Kyle Kinney: Exploring microbial synthetic biology

Kyle Kinney, postdoctoral scholar at UW–Madison, is one of four Keegstra Bioenergy Research Fellows joining GLBRC in 2020.

As the Keegstra Fellow exploring microbial synthetic biology, Kyle Kinney is working with Jason Peters and Tim Donohue at the University of Wisconsin–Madison to develop genetic and synthetic biology tools for several bioenergy-relevant bacteria, such as Zymomonas, Rhodobacter, and Novosphingobium. Kyle started his position in July. Connect with him at

You’re just getting started at GLBRC. How has it been starting a new fellowship in the middle of a pandemic?
I really haven't had time to fully adjust to everything. For the first week and a half, I couldn't even go to lab—now that there’s some reopening I've actually gotten in the lab, which has been nice. I hadn't been in lab for six or seven months since I was just writing my thesis before I graduated. So it was a big day the first time back—even though it was with a face mask and social distancing, it was still fun.

Tell us a little about your background. What and where did you study before joining GLBRC?
I got my undergrad degree in biology and chemistry at Morningside College, in Sioux City, Iowa. It's a very small liberal arts school. It’s in my hometown and my mom worked there, so I got a good deal. From there, I went to grad school for my Ph.D. at the University of Iowa and joined the lab of Wilmara Salgado Pabón. We studied Staphylococcus aureus pathogenesis in infective endocarditis, which is a heart infection—a far cry from what I'm doing now!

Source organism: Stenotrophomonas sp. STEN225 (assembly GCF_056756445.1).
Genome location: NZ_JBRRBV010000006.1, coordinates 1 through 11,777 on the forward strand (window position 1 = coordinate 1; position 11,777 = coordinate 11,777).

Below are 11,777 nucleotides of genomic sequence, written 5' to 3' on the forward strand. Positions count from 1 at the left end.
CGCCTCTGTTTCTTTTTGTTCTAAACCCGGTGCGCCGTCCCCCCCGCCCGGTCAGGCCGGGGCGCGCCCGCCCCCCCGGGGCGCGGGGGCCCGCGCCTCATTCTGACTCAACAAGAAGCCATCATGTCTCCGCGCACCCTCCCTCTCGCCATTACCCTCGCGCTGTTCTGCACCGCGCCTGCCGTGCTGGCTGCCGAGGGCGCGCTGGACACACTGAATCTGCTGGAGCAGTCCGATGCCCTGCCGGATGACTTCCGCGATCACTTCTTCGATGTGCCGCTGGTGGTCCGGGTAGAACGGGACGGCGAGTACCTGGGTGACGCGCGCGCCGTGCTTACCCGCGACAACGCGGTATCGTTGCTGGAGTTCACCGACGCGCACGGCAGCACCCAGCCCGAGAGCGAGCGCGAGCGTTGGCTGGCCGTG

What brought you to bioenergy research? Why do you think it is important?
While I was at Iowa, I got a research training grant in biotechnology and did an internship at a biotech company, Integrated DNA Technologies, or IDT. Many people in the GLBRC may order primers from IDT. I got to work with CRISPR gene editing at this company, which got me intrigued in Jason's Mobile-CRISPRi system and this crossover with bioenergy.

I want to study something that's relevant and that can help a lot of people. Obviously infectious disease can do that. But a lot of people that aren't in the field don't even consider renewable energy, especially with microbes, and how important it could be to our future. That's why I wanted to do this, because I think it's such an important thing to do for society in the next few years.

What led you to this Keegstra fellowship?
During my final year of my graduate degree, my graduate advisor moved to the University of Wisconsin–Madison, and she forwarded me an email about the Keegstra fellowship. The timeline fit really well and she encouraged me to apply. And I had actually met Jason when he interviewed at Iowa. I was maybe a first- or second-year grad student and I remember thinking that his work was very cool. I never imagined that three years later, I'd be interviewing with him.

Jason Peters


Gene-editing tool now being used to develop better antibiotics